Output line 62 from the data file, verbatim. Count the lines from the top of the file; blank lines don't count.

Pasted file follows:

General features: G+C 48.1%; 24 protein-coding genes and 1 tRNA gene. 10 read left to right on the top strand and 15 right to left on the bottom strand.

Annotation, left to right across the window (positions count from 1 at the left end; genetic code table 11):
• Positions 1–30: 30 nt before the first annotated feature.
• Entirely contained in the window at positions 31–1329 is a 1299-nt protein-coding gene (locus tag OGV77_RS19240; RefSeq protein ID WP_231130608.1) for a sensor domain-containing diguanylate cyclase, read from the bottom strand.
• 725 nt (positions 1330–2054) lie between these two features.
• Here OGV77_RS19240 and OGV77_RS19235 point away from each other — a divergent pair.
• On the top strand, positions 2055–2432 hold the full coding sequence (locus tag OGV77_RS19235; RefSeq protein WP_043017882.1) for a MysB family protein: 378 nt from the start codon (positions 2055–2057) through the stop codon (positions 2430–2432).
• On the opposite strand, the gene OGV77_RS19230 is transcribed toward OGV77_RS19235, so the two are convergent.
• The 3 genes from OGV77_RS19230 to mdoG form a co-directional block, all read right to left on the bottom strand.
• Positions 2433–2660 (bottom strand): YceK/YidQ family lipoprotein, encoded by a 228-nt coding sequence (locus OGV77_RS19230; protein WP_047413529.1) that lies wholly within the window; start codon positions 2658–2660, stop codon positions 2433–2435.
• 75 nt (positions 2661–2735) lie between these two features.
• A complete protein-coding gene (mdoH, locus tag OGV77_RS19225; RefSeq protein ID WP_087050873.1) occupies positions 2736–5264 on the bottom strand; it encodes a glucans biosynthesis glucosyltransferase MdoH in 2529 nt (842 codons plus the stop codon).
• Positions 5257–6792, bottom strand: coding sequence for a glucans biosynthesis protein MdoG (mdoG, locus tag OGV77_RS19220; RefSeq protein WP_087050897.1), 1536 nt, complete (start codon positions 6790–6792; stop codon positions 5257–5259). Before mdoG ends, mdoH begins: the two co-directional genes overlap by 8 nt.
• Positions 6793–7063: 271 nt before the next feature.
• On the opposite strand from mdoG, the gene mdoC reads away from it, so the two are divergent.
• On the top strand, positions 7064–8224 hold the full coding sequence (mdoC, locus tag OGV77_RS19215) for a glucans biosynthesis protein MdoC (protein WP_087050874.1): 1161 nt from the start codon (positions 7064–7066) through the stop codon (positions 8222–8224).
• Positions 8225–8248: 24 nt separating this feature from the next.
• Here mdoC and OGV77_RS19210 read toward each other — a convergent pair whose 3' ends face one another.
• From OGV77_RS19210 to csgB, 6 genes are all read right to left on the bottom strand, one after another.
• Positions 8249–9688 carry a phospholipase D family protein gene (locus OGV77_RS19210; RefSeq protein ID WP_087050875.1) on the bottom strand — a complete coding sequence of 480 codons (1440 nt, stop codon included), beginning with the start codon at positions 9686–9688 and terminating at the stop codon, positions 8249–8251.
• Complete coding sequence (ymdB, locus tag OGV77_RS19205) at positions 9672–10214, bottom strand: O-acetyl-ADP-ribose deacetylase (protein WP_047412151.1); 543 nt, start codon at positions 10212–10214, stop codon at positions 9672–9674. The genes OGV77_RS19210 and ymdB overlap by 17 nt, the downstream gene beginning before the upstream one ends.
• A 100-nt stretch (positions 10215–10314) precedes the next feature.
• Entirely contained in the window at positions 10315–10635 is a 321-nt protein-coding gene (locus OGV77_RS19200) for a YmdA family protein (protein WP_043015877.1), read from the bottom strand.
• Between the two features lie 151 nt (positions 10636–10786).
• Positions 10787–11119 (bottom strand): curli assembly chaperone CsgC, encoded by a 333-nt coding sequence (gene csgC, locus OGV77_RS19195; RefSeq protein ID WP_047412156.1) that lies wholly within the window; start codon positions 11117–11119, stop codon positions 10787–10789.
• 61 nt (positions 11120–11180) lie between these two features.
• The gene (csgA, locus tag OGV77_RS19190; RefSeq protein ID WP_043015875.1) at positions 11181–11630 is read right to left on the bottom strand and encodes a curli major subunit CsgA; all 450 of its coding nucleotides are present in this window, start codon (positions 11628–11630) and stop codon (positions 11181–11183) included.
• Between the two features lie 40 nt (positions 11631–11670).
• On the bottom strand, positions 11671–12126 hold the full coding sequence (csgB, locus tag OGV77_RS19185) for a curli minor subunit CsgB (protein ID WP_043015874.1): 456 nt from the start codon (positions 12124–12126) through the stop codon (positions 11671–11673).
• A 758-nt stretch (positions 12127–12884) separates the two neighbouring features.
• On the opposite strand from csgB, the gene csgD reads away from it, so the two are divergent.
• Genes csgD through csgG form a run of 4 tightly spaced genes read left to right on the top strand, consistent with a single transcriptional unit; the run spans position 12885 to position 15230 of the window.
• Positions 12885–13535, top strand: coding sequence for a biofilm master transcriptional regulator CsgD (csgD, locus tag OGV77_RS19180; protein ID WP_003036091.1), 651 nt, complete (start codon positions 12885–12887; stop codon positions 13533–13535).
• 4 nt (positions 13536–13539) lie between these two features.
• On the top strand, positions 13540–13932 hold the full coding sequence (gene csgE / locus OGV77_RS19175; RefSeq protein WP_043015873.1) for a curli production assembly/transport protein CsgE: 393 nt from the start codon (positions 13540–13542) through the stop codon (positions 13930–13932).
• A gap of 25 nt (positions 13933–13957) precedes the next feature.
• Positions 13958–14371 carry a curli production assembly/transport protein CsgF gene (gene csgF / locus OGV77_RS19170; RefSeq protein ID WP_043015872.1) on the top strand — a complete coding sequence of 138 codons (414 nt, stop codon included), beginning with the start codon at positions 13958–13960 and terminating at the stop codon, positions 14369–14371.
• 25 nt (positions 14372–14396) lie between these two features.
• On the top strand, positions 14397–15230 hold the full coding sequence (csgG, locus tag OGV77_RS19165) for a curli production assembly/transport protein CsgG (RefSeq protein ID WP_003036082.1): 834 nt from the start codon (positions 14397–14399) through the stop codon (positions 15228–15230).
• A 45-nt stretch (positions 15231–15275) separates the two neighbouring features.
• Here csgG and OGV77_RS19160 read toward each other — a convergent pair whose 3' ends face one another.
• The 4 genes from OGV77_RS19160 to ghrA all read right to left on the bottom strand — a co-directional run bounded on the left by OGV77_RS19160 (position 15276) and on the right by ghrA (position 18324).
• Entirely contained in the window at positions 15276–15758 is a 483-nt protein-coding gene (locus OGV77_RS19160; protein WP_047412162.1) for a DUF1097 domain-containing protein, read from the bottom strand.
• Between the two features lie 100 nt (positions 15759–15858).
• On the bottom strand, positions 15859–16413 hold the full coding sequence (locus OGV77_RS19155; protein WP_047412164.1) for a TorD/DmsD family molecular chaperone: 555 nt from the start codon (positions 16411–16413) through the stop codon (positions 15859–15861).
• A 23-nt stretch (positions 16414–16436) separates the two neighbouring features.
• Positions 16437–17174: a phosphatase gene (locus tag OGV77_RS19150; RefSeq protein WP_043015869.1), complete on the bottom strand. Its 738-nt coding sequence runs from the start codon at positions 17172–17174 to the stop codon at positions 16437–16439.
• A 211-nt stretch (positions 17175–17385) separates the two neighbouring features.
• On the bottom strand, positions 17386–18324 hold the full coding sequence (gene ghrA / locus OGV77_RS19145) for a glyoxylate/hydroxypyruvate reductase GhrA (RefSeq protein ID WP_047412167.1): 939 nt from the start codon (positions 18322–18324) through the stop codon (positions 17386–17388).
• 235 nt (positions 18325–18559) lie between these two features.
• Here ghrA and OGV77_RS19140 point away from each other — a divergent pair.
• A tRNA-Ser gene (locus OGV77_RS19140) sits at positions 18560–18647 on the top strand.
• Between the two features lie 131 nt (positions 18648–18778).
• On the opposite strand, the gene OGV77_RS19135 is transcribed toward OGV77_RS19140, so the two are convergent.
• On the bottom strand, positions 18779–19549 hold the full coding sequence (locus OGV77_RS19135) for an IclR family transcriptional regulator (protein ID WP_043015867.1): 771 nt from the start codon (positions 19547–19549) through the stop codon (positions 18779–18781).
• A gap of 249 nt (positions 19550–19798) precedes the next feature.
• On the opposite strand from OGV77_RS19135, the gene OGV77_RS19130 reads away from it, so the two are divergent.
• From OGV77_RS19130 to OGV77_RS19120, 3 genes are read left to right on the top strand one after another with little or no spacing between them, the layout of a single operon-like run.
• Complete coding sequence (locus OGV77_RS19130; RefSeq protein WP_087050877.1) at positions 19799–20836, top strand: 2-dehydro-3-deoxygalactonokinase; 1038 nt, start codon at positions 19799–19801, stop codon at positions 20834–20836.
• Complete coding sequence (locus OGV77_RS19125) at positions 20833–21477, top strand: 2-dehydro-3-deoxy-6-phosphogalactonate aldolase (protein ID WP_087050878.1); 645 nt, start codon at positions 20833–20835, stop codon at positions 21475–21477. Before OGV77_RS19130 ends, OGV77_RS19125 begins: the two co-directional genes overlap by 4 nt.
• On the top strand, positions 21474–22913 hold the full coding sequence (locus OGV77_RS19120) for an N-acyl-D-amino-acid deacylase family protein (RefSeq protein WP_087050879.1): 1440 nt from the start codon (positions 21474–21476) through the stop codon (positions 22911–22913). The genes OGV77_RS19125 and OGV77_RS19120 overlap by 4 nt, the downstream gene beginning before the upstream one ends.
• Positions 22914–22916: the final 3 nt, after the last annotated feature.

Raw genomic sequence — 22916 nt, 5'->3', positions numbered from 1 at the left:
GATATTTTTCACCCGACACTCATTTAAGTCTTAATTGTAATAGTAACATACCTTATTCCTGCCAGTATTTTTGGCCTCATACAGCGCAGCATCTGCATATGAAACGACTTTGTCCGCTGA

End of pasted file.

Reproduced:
• Positions 22914–22916: the final 3 nt, after the last annotated feature.